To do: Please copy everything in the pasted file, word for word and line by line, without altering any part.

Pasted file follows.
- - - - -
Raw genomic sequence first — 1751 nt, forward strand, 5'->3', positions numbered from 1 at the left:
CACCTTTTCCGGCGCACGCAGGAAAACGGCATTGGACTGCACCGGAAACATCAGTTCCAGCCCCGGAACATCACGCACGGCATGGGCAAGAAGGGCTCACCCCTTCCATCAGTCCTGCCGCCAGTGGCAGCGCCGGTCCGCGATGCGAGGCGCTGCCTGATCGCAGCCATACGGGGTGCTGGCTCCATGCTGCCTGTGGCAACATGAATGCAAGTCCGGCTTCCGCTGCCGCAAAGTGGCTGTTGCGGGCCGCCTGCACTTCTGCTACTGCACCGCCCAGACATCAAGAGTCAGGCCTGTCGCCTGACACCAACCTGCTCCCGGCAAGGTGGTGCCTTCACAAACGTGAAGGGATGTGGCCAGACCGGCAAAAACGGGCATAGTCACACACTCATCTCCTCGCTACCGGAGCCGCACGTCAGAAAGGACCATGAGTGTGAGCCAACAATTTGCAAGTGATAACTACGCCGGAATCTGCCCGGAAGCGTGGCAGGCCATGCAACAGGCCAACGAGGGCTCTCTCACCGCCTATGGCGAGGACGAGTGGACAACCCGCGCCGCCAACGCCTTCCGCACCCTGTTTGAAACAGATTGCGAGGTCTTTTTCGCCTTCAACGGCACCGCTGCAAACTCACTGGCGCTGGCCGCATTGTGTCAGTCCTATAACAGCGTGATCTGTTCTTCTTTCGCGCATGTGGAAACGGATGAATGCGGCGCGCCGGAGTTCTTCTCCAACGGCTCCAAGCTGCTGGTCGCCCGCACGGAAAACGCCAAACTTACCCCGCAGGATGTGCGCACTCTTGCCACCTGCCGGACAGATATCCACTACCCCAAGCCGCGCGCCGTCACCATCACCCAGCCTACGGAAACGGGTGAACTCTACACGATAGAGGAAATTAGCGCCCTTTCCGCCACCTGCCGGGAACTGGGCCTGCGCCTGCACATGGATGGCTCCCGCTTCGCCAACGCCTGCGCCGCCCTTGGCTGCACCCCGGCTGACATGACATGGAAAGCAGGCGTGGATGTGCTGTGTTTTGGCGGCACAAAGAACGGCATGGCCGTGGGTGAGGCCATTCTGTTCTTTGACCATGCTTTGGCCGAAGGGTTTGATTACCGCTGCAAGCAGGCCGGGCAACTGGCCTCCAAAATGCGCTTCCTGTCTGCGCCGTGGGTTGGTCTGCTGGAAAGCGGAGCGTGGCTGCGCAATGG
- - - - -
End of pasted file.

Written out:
Raw genomic sequence first — 1751 nt, forward strand, 5'->3', positions numbered from 1 at the left:
CACCTTTTCCGGCGCACGCAGGAAAACGGCATTGGACTGCACCGGAAACATCAGTTCCAGCCCCGGAACATCACGCACGGCATGGGCAAGAAGGGCTCACCCCTTCCATCAGTCCTGCCGCCAGTGGCAGCGCCGGTCCGCGATGCGAGGCGCTGCCTGATCGCAGCCATACGGGGTGCTGGCTCCATGCTGCCTGTGGCAACATGAATGCAAGTCCGGCTTCCGCTGCCGCAAAGTGGCTGTTGCGGGCCGCCTGCACTTCTGCTACTGCACCGCCCAGACATCAAGAGTCAGGCCTGTCGCCTGACACCAACCTGCTCCCGGCAAGGTGGTGCCTTCACAAACGTGAAGGGATGTGGCCAGACCGGCAAAAACGGGCATAGTCACACACTCATCTCCTCGCTACCGGAGCCGCACGTCAGAAAGGACCATGAGTGTGAGCCAACAATTTGCAAGTGATAACTACGCCGGAATCTGCCCGGAAGCGTGGCAGGCCATGCAACAGGCCAACGAGGGCTCTCTCACCGCCTATGGCGAGGACGAGTGGACAACCCGCGCCGCCAACGCCTTCCGCACCCTGTTTGAAACAGATTGCGAGGTCTTTTTCGCCTTCAACGGCACCGCTGCAAACTCACTGGCGCTGGCCGCATTGTGTCAGTCCTATAACAGCGTGATCTGTTCTTCTTTCGCGCATGTGGAAACGGATGAATGCGGCGCGCCGGAGTTCTTCTCCAACGGCTCCAAGCTGCTGGTCGCCCGCACGGAAAACGCCAAACTTACCCCGCAGGATGTGCGCACTCTTGCCACCTGCCGGACAGATATCCACTACCCCAAGCCGCGCGCCGTCACCATCACCCAGCCTACGGAAACGGGTGAACTCTACACGATAGAGGAAATTAGCGCCCTTTCCGCCACCTGCCGGGAACTGGGCCTGCGCCTGCACATGGATGGCTCCCGCTTCGCCAACGCCTGCGCCGCCCTTGGCTGCACCCCGGCTGACATGACATGGAAAGCAGGCGTGGATGTGCTGTGTTTTGGCGGCACAAAGAACGGCATGGCCGTGGGTGAGGCCATTCTGTTCTTTGACCATGCTTTGGCCGAAGGGTTTGATTACCGCTGCAAGCAGGCCGGGCAACTGGCCTCCAAAATGCGCTTCCTGTCTGCGCCGTGGGTTGGTCTGCTGGAAAGCGGAGCGTGGCTGCGCAATGG